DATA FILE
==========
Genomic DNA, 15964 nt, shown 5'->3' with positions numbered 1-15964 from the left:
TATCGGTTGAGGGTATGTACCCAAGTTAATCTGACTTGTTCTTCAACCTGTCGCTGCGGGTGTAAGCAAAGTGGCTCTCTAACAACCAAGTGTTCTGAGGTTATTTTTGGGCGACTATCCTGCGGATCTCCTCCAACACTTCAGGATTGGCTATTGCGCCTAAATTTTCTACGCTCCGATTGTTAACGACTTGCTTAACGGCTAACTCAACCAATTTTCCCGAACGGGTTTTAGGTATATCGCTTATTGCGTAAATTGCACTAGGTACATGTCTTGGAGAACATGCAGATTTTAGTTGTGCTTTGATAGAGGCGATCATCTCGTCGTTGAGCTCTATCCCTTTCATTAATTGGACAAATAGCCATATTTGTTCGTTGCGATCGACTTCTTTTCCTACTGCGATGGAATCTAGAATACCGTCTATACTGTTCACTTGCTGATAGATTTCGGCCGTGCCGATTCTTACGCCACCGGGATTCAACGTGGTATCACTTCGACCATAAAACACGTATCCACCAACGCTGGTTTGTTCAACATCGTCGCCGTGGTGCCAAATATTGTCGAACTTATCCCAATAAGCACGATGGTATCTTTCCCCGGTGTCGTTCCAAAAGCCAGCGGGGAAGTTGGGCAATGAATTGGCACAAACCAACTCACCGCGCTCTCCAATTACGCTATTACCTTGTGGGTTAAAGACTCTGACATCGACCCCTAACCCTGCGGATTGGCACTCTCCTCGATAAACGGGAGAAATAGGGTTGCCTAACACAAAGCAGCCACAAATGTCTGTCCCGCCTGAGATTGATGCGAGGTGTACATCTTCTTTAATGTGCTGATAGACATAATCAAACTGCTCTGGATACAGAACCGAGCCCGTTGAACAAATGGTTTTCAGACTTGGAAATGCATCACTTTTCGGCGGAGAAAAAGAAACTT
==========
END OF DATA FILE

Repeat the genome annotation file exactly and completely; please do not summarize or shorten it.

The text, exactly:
Genomic DNA, 15964 nt, shown 5'->3' with positions numbered 1-15964 from the left:
TATCGGTTGAGGGTATGTACCCAAGTTAATCTGACTTGTTCTTCAACCTGTCGCTGCGGGTGTAAGCAAAGTGGCTCTCTAACAACCAAGTGTTCTGAGGTTATTTTTGGGCGACTATCCTGCGGATCTCCTCCAACACTTCAGGATTGGCTATTGCGCCTAAATTTTCTACGCTCCGATTGTTAACGACTTGCTTAACGGCTAACTCAACCAATTTTCCCGAACGGGTTTTAGGTATATCGCTTATTGCGTAAATTGCACTAGGTACATGTCTTGGAGAACATGCAGATTTTAGTTGTGCTTTGATAGAGGCGATCATCTCGTCGTTGAGCTCTATCCCTTTCATTAATTGGACAAATAGCCATATTTGTTCGTTGCGATCGACTTCTTTTCCTACTGCGATGGAATCTAGAATACCGTCTATACTGTTCACTTGCTGATAGATTTCGGCCGTGCCGATTCTTACGCCACCGGGATTCAACGTGGTATCACTTCGACCATAAAACACGTATCCACCAACGCTGGTTTGTTCAACATCGTCGCCGTGGTGCCAAATATTGTCGAACTTATCCCAATAAGCACGATGGTATCTTTCCCCGGTGTCGTTCCAAAAGCCAGCGGGGAAGTTGGGCAATGAATTGGCACAAACCAACTCACCGCGCTCTCCAATTACGCTATTACCTTGTGGGTTAAAGACTCTGACATCGACCCCTAACCCTGCGGATTGGCACTCTCCTCGATAAACGGGAGAAATAGGGTTGCCTAACACAAAGCAGCCACAAATGTCTGTCCCGCCTGAGATTGATGCGAGGTGTACATCTTCTTTAATGTGCTGATAGACATAATCAAACTGCTCTGGATACAGAACCGAGCCCGTTGAACAAATGGTTTTCAGACTTGGAAATGCATCACTTTTCGGCGGAGAAAAAGAAACTT